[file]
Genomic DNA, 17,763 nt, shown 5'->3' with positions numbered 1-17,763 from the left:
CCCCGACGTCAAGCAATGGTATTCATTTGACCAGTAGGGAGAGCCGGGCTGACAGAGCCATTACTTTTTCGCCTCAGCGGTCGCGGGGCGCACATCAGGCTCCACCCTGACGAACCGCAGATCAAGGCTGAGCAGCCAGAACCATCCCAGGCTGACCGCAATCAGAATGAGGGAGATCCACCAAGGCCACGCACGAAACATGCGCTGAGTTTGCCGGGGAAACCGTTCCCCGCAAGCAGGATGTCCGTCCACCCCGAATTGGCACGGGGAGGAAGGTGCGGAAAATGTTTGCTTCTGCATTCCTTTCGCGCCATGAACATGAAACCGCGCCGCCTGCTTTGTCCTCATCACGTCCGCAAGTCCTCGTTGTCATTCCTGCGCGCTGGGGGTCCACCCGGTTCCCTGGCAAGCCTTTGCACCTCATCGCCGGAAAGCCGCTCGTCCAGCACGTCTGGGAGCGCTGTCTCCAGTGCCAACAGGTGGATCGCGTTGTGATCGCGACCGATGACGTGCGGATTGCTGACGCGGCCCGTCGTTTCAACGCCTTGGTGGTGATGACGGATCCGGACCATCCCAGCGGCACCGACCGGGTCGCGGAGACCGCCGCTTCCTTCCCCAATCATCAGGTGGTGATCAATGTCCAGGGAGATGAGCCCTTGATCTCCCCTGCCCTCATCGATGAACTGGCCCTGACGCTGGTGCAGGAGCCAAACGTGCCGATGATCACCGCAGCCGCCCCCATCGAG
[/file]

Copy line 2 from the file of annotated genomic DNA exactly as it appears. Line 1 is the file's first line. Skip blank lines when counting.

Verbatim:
CCCCGACGTCAAGCAATGGTATTCATTTGACCAGTAGGGAGAGCCGGGCTGACAGAGCCATTACTTTTTCGCCTCAGCGGTCGCGGGGCGCACATCAGGCTCCACCCTGACGAACCGCAGATCAAGGCTGAGCAGCCAGAACCATCCCAGGCTGACCGCAATCAGAATGAGGGAGATCCACCAAGGCCACGCACGAAACATGCGCTGAGTTTGCCGGGGAAACCGTTCCCCGCAAGCAGGATGTCCGTCCACCCCGAATTGGCACGGGGAGGAAGGTGCGGAAAATGTTTGCTTCTGCATTCCTTTCGCGCCATGAACATGAAACCGCGCCGCCTGCTTTGTCCTCATCACGTCCGCAAGTCCTCGTTGTCATTCCTGCGCGCTGGGGGTCCACCCGGTTCCCTGGCAAGCCTTTGCACCTCATCGCCGGAAAGCCGCTCGTCCAGCACGTCTGGGAGCGCTGTCTCCAGTGCCAACAGGTGGATCGCGTTGTGATCGCGACCGATGACGTGCGGATTGCTGACGCGGCCCGTCGTTTCAACGCCTTGGTGGTGATGACGGATCCGGACCATCCCAGCGGCACCGACCGGGTCGCGGAGACCGCCGCTTCCTTCCCCAATCATCAGGTGGTGATCAATGTCCAGGGAGATGAGCCCTTGATCTCCCCTGCCCTCATCGATGAACTGGCCCTGACGCTGGTGCAGGAGCCAAACGTGCCGATGATCACCGCAGCCGCCCCCATCGAG